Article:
An Alabama school official wants to make it very clear that critical race theory isn’t being taught in the classroom, as many residents believe.
According to AL.com, Alabama Superintendent Eric Mackey told lawmakers Wednesday that he’s received numerous complaints from parents who say Black History Month lessons are the same as CRT. The claims comes nearly six months after the Alabama State Board of Education approved a resolution that bans the teaching of CRT in public K-12 schools.
“There are people out there who don’t understand what CRT is. And so in their misunderstanding of it, they make a report but it’s not actually CRT,” Mackey told members of the House Education Policy Committee. “I had two calls in the last week that they’re having a Black History Month program and they consider having a Black history program CRT,” Mackey said. “Having a Black history program is not CRT.”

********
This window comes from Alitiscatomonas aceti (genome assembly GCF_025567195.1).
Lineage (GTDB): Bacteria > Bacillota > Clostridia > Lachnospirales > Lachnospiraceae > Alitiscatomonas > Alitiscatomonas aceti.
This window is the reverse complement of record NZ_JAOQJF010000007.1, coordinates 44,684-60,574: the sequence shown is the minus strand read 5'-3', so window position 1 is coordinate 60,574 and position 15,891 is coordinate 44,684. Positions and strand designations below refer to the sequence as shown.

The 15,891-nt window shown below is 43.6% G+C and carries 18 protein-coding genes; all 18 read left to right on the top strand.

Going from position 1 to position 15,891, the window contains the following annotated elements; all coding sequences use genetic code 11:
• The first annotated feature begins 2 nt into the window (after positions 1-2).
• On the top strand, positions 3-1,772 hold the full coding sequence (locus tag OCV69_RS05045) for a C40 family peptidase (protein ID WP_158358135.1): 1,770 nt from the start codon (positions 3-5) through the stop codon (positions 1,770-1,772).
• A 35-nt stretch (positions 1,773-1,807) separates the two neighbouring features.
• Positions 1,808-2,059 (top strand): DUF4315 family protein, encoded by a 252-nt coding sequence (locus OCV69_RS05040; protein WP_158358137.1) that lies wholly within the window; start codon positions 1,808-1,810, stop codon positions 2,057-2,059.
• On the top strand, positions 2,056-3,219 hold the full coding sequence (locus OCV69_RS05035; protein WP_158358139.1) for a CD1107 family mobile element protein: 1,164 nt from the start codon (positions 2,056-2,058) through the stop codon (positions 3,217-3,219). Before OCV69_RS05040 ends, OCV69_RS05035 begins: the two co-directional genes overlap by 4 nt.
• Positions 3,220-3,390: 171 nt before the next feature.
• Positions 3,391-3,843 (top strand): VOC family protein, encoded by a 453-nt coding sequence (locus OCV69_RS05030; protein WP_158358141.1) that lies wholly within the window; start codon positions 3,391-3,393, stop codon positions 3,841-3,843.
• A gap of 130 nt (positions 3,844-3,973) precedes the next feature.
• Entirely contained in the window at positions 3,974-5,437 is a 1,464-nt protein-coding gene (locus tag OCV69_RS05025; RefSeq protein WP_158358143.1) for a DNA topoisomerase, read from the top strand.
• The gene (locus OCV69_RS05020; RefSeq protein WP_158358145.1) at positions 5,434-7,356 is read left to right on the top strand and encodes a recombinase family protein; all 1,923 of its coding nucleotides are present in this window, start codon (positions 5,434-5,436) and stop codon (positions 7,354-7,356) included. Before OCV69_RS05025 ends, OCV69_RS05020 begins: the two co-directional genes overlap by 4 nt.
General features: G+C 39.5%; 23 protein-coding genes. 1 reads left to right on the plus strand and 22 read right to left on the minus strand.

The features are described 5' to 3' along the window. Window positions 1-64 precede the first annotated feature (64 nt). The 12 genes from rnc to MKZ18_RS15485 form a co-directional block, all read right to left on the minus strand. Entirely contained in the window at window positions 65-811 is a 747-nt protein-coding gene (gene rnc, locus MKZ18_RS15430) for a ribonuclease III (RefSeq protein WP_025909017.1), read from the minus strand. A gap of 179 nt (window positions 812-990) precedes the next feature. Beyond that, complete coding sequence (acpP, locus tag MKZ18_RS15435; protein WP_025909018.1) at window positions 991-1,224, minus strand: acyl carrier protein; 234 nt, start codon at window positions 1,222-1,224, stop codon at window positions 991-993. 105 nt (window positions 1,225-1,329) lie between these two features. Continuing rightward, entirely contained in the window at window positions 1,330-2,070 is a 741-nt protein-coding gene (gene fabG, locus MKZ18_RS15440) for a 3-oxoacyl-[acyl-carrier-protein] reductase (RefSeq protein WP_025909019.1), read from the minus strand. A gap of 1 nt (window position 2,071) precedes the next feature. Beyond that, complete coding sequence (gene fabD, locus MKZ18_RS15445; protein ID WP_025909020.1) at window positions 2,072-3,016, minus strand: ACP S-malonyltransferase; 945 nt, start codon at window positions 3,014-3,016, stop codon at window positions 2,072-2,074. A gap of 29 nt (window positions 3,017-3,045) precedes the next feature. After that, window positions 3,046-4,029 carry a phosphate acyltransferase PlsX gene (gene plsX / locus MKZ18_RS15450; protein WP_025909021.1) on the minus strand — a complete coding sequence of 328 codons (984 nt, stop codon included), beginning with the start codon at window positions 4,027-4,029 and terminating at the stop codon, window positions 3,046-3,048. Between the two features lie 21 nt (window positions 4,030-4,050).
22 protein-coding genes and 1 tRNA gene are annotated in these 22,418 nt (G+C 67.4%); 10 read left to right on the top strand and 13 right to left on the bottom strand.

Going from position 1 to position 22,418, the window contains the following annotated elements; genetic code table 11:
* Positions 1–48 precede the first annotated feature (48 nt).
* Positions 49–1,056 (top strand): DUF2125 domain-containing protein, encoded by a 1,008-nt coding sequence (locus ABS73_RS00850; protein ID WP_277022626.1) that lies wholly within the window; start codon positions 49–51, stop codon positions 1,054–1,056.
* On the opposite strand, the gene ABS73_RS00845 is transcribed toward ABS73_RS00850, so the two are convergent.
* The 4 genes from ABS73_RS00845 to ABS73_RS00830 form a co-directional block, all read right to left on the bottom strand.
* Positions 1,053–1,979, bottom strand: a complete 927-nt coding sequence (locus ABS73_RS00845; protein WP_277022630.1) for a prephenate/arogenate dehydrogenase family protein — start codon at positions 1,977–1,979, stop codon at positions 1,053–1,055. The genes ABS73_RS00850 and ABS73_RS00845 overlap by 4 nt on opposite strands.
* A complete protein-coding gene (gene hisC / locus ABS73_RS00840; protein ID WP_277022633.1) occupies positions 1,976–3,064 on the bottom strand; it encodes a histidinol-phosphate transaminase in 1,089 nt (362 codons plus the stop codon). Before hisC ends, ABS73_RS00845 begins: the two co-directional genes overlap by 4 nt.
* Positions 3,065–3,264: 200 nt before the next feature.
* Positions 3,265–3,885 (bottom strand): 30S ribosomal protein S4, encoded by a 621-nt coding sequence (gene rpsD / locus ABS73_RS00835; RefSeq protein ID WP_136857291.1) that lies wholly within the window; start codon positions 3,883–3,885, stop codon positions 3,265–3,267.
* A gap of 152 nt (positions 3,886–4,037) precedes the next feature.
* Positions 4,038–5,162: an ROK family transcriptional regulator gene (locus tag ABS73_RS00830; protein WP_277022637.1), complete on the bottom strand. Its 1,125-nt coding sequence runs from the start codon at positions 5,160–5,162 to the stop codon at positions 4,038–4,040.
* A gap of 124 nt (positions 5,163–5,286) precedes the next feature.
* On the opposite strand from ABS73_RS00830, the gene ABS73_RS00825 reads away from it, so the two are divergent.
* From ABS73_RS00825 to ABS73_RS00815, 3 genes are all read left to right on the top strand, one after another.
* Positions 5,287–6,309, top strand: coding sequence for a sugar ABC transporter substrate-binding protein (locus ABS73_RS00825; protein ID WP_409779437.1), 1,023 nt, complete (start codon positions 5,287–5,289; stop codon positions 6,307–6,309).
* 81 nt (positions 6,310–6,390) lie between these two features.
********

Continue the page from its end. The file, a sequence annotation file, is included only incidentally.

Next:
Alabama is one of several states that has imposed or proposed restrictive measures on what can and can’t be taught about American racism. Proponents of such measures argue CRT is a divisive discipline that accuses all white Americans of being racist; however, opponents of these policies point out that CRT is an academic framework—primarily taught at the graduate level—that explores systemic racism in American society.
GOP state representative Ed Oliver has sponsored a bill that not only bans CRT from K-12 classrooms, but also from state agencies/contractors’ training programs. Oliver has repeatedly claimed that CRT was being taught at Alabama public schools; but, as pointed out by AL.com, he has provided zero evidence to support his claim.
“I can tell you what’s in the state curriculum,” Mackey continued. “I can tell you what’s in our textbooks and CRT is not in there. If somebody does that and steps outside of what’s acceptable and what’s in the approved curriculum,” Mackey said, “that there are some measures that can take place.”